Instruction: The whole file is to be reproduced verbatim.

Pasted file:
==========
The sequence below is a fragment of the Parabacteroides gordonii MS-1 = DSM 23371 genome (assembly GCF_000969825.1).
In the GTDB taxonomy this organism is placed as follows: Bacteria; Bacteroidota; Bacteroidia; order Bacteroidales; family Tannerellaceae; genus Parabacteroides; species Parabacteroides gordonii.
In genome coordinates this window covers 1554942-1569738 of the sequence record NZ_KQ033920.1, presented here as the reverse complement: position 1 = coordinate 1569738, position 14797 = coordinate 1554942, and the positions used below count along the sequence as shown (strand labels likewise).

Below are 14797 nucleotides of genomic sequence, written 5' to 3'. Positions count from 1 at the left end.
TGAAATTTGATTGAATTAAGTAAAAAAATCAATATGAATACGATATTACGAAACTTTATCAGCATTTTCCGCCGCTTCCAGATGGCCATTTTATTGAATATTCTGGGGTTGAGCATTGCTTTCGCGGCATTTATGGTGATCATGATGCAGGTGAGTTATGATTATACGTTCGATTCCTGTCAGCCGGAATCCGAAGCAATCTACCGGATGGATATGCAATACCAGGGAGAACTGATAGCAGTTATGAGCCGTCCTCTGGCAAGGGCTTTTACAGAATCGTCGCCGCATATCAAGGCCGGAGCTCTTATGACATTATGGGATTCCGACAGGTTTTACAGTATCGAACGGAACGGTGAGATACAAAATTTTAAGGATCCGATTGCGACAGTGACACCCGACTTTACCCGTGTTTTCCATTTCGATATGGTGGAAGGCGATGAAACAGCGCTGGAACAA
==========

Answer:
The sequence below is a fragment of the Parabacteroides gordonii MS-1 = DSM 23371 genome (assembly GCF_000969825.1).
In the GTDB taxonomy this organism is placed as follows: Bacteria; Bacteroidota; Bacteroidia; order Bacteroidales; family Tannerellaceae; genus Parabacteroides; species Parabacteroides gordonii.
In genome coordinates this window covers 1554942-1569738 of the sequence record NZ_KQ033920.1, presented here as the reverse complement: position 1 = coordinate 1569738, position 14797 = coordinate 1554942, and the positions used below count along the sequence as shown (strand labels likewise).

Below are 14797 nucleotides of genomic sequence, written 5' to 3'. Positions count from 1 at the left end.
TGAAATTTGATTGAATTAAGTAAAAAAATCAATATGAATACGATATTACGAAACTTTATCAGCATTTTCCGCCGCTTCCAGATGGCCATTTTATTGAATATTCTGGGGTTGAGCATTGCTTTCGCGGCATTTATGGTGATCATGATGCAGGTGAGTTATGATTATACGTTCGATTCCTGTCAGCCGGAATCCGAAGCAATCTACCGGATGGATATGCAATACCAGGGAGAACTGATAGCAGTTATGAGCCGTCCTCTGGCAAGGGCTTTTACAGAATCGTCGCCGCATATCAAGGCCGGAGCTCTTATGACATTATGGGATTCCGACAGGTTTTACAGTATCGAACGGAACGGTGAGATACAAAATTTTAAGGATCCGATTGCGACAGTGACACCCGACTTTACCCGTGTTTTCCATTTCGATATGGTGGAAGGCGATGAAACAGCGCTGGAACAA